Take a sweet-sounding Southern road trip from the blues to rock ‘n’ roll
By Robert Thatcher
Paul Simon hit the road in the early 1980s seeking inspiration. His drive from Louisiana to Memphis became the song “Graceland.”
This road trip may not give you a song, but it will surely inspire anyone who loves music. Hop in for a drive to four musical meccas.
“Now Muscle Shoals has got the Swampers”
Muscle Shoals, AL
This river town is all about musical beginnings. So start at the W.C. Handy Home and Museum, the log-cabin birthplace of the “Father of the Blues” in Florence. Stand by the piano where he wrote “St. Louis Blues” — and the blues were born.
Muscle Shoals is also the humble birthplace of another sound that shaped modern music. Think “Brown Sugar,” “When a Man Loves a Woman” and “Free Bird.” It’s hard to believe these global standards and more were recorded in two small buildings here — Fame and Muscle Shoals Sound Studio.
Tour dim rooms where “the Swampers” mixed gritty R&B and country soul to create the “Muscle Shoals Sound.” Then record your own demo at the Alabama Music Hall of Fame in nearby Tuscumbia.
All this music will leave you with a question. Why Muscle Shoals? Locals say the answer is at our last stop, Tom’s Wall, near the Natchez Trace Parkway.
Resident Tom Hendrix built this mile-long monument to his great-great-grandmother, a Yuchi tribe member. Forcibly removed during the Trail of Tears, she’s the only person to make the long walk back to Muscle Shoals. What motivated her?
She didn’t hear the river singing to her in Oklahoma. But she heard it here.
On the Menu: Dine with a view at Florence’s 360 Grille, Alabama’s only revolving restaurant, or under a rock at the Rattlesnake Saloon in Tuscumbia. Also, slurp down “The Harvey” milkshake at the Palace Ice Cream Shop in Tuscumbia.
“Long-distance information give me Memphis, Tennessee”
Memphis, TN – 151 miles via Highway 72 West
W.C. Handy’s musical road led to Memphis. So follow him to the street he made famous for the blues.
Whether you want authentic soul food or live music, Beale Street has it all. And for a full dose of blues, visit May 1-3 during the Beale Street Music Festival.
Rivers and railroads made Memphis a melting pot of musical styles. Blues mixed with country to form rockabilly. And it all combined with a rhythmic force named Elvis Presley to create rock ‘n’ roll.
Start where he started — Sun Studio. In 1953, an 18-year-old Elvis walked into this corner building with a cheap guitar and a dream. Stand where Sam Phillips helped make the dream come true for Elvis and other stars including Muddy Waters, Roy Orbison and Johnny Cash.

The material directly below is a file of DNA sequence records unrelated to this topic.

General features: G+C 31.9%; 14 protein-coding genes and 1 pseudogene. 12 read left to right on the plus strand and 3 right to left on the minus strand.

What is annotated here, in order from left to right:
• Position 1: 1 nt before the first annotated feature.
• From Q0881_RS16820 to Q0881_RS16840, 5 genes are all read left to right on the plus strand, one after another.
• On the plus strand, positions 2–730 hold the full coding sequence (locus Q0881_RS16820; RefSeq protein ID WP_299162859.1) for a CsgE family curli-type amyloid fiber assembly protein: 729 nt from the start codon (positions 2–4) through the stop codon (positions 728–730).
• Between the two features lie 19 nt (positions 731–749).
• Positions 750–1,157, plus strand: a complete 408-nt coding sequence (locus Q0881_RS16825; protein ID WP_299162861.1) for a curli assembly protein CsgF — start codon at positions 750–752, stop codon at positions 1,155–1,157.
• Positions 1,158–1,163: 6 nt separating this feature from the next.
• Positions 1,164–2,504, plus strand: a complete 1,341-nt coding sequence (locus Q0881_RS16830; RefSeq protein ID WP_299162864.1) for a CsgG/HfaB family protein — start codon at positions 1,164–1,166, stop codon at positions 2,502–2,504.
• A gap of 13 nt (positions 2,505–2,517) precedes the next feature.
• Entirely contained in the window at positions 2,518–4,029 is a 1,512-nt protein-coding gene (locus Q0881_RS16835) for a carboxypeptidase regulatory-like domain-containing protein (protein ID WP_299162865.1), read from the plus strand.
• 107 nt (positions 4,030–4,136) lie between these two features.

Then drive to where the dream ended. Tour Graceland’s colonial mansion, visit the grave, view the airplanes — and pay tribute to a talent that left our world too soon.
If you arrive between Jan. 7-10, help Memphis blow out the candles for Elvis’ 80th birthday celebration. And sing “Happy, Happy Birthday Baby!”
On the Menu: Rendezvous Ribs (If there’s a wait, try TOPS, Central BBQ or Corky’s.)
“I’m goin’ to Jackson, look out Jackson town”
Jackson, TN — 88 miles on I-40 East
On the way to Nashville, stop by the International Rock-a-Billy Hall of Fame in Jackson.
The brainchild of Henry Harrison, this museum is aptly located in Carl Perkins’ hometown, between Memphis (home of rock ‘n’ roll and blues) and Nashville (home of country and hillbilly music).
But Harrison is quick to point out that this tour is not about glittery memorabilia. It’s about stories of the stars as ordinary people. These stories come firsthand. Harrison claims to be a childhood friend of Johnny Cash, classmate of Elvis and the man who once repossessed Jerry Lee Lewis’ car.
“We don’t tell you how many gold records Elvis had,” Harrison says. “Everybody can look that up. But we do have a picture of Elvis playing touch football beside Humes High School when he was in the 11th grade, wearing Converse tennis shoes and a pullover top. And he was just one of us.”
“There’s thirteen hundred and fifty-two guitar pickers in Nashville”
Nashville, TN — 129 miles on I-40 East
It’s fitting to end our musical drive at the dream destination for would-be stars.
But don’t be fooled by this city’s honky-tonk past. Bob Dylan’s Nashville Skyline is now filled with skyscrapers. And the “Country Music Capital” is now a center for all kinds of music — bluegrass, blues, Americana, jazz, you name it.
Start with a stroll down Music Row and Broadway, the heart of Nashville’s entertainment industry. Take in the record labels, browse Ernest Tubb’s Record Shop and pause by publishing houses. Then tour historic RCA Studio B to sample the famous “Nashville Sound” from the ’60s.
You’ll also want to tour the historic Ryman Auditorium downtown. This former tabernacle was home of the Grand Ole Opry from 1943 to 1974, and it still hosts the “world’s longest-running radio show” Nov. 1 to Feb. 4. Otherwise, head to the Grand Ole Opry House east of downtown.
Many come to Nashville with a guitar and a dream. So before you leave, catch a rising star at a “writer’s night” — one of Nashville’s small acoustic sets for songwriters to try out new material. Try the Listening Room Cafe or the Bluebird Cafe.
On the menu: Hattie B’s Hot Chicken is a mouth-burning must. But you’ll need a hearty breakfast to fuel your drive home. Try the Pancake Pantry, a Nashville tradition since 1961, or the Loveless Cafe. You never know when you might see a star enjoying a good flapjack, too.